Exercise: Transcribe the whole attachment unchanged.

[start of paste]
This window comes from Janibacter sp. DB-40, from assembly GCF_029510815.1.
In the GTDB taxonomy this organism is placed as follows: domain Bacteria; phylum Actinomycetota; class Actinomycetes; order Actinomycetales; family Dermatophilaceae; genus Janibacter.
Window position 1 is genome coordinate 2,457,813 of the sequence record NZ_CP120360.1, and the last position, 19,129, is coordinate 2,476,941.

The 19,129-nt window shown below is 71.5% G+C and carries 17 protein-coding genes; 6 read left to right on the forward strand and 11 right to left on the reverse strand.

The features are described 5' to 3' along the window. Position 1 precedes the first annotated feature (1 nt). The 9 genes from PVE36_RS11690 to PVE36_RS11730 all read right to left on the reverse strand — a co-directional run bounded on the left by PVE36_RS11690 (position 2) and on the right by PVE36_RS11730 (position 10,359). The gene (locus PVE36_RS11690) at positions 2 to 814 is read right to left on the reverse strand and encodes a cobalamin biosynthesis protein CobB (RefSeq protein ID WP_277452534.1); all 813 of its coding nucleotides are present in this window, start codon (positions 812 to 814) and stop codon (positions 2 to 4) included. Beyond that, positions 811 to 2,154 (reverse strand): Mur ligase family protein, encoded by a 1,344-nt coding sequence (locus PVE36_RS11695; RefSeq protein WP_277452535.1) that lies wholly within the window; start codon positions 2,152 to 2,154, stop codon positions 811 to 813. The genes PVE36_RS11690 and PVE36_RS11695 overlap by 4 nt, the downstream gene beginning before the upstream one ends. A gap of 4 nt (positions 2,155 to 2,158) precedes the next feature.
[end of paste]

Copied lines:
This window comes from Janibacter sp. DB-40, from assembly GCF_029510815.1.
In the GTDB taxonomy this organism is placed as follows: domain Bacteria; phylum Actinomycetota; class Actinomycetes; order Actinomycetales; family Dermatophilaceae; genus Janibacter.
Window position 1 is genome coordinate 2,457,813 of the sequence record NZ_CP120360.1, and the last position, 19,129, is coordinate 2,476,941.

The 19,129-nt window shown below is 71.5% G+C and carries 17 protein-coding genes; 6 read left to right on the forward strand and 11 right to left on the reverse strand.

The features are described 5' to 3' along the window. Position 1 precedes the first annotated feature (1 nt). The 9 genes from PVE36_RS11690 to PVE36_RS11730 all read right to left on the reverse strand — a co-directional run bounded on the left by PVE36_RS11690 (position 2) and on the right by PVE36_RS11730 (position 10,359). The gene (locus PVE36_RS11690) at positions 2 to 814 is read right to left on the reverse strand and encodes a cobalamin biosynthesis protein CobB (RefSeq protein ID WP_277452534.1); all 813 of its coding nucleotides are present in this window, start codon (positions 812 to 814) and stop codon (positions 2 to 4) included. Beyond that, positions 811 to 2,154 (reverse strand): Mur ligase family protein, encoded by a 1,344-nt coding sequence (locus PVE36_RS11695; RefSeq protein WP_277452535.1) that lies wholly within the window; start codon positions 2,152 to 2,154, stop codon positions 811 to 813. The genes PVE36_RS11690 and PVE36_RS11695 overlap by 4 nt, the downstream gene beginning before the upstream one ends. A gap of 4 nt (positions 2,155 to 2,158) precedes the next feature.